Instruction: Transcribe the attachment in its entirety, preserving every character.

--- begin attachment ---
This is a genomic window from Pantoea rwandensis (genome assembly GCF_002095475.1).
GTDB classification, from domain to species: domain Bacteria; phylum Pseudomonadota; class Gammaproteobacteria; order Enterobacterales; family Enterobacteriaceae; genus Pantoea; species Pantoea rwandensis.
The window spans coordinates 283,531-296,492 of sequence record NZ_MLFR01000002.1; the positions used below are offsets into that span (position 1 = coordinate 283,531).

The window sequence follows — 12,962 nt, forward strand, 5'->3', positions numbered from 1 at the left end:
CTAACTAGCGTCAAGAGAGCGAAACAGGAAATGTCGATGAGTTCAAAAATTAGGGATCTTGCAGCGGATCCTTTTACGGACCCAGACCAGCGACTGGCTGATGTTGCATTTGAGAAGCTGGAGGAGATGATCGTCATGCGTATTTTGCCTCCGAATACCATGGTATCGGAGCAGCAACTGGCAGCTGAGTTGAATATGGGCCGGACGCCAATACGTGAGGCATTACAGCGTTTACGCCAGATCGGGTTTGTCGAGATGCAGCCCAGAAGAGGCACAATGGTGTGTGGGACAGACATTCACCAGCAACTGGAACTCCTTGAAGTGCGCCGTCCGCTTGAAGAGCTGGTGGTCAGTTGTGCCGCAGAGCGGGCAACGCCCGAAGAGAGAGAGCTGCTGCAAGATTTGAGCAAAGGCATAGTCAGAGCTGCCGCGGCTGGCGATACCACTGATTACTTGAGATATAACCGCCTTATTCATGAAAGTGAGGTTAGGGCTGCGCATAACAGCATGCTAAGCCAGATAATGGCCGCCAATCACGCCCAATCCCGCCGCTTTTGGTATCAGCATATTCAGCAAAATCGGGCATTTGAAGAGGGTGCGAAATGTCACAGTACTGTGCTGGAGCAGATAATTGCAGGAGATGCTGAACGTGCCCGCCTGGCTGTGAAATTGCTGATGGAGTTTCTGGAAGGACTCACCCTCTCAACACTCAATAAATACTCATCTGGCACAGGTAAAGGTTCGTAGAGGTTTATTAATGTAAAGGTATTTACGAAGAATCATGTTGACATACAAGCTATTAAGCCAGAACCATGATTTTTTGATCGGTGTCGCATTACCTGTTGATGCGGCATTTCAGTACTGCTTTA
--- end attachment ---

This is a genomic window from Pantoea rwandensis (genome assembly GCF_002095475.1).
GTDB classification, from domain to species: domain Bacteria; phylum Pseudomonadota; class Gammaproteobacteria; order Enterobacterales; family Enterobacteriaceae; genus Pantoea; species Pantoea rwandensis.
The window spans coordinates 283,531-296,492 of sequence record NZ_MLFR01000002.1; the positions used below are offsets into that span (position 1 = coordinate 283,531).

The window sequence follows — 12,962 nt, forward strand, 5'->3', positions numbered from 1 at the left end:
CTAACTAGCGTCAAGAGAGCGAAACAGGAAATGTCGATGAGTTCAAAAATTAGGGATCTTGCAGCGGATCCTTTTACGGACCCAGACCAGCGACTGGCTGATGTTGCATTTGAGAAGCTGGAGGAGATGATCGTCATGCGTATTTTGCCTCCGAATACCATGGTATCGGAGCAGCAACTGGCAGCTGAGTTGAATATGGGCCGGACGCCAATACGTGAGGCATTACAGCGTTTACGCCAGATCGGGTTTGTCGAGATGCAGCCCAGAAGAGGCACAATGGTGTGTGGGACAGACATTCACCAGCAACTGGAACTCCTTGAAGTGCGCCGTCCGCTTGAAGAGCTGGTGGTCAGTTGTGCCGCAGAGCGGGCAACGCCCGAAGAGAGAGAGCTGCTGCAAGATTTGAGCAAAGGCATAGTCAGAGCTGCCGCGGCTGGCGATACCACTGATTACTTGAGATATAACCGCCTTATTCATGAAAGTGAGGTTAGGGCTGCGCATAACAGCATGCTAAGCCAGATAATGGCCGCCAATCACGCCCAATCCCGCCGCTTTTGGTATCAGCATATTCAGCAAAATCGGGCATTTGAAGAGGGTGCGAAATGTCACAGTACTGTGCTGGAGCAGATAATTGCAGGAGATGCTGAACGTGCCCGCCTGGCTGTGAAATTGCTGATGGAGTTTCTGGAAGGACTCACCCTCTCAACACTCAATAAATACTCATCTGGCACAGGTAAAGGTTCGTAGAGGTTTATTAATGTAAAGGTATTTACGAAGAATCATGTTGACATACAAGCTATTAAGCCAGAACCATGATTTTTTGATCGGTGTCGCATTACCTGTTGATGCGGCATTTCAGTACTGCTTTA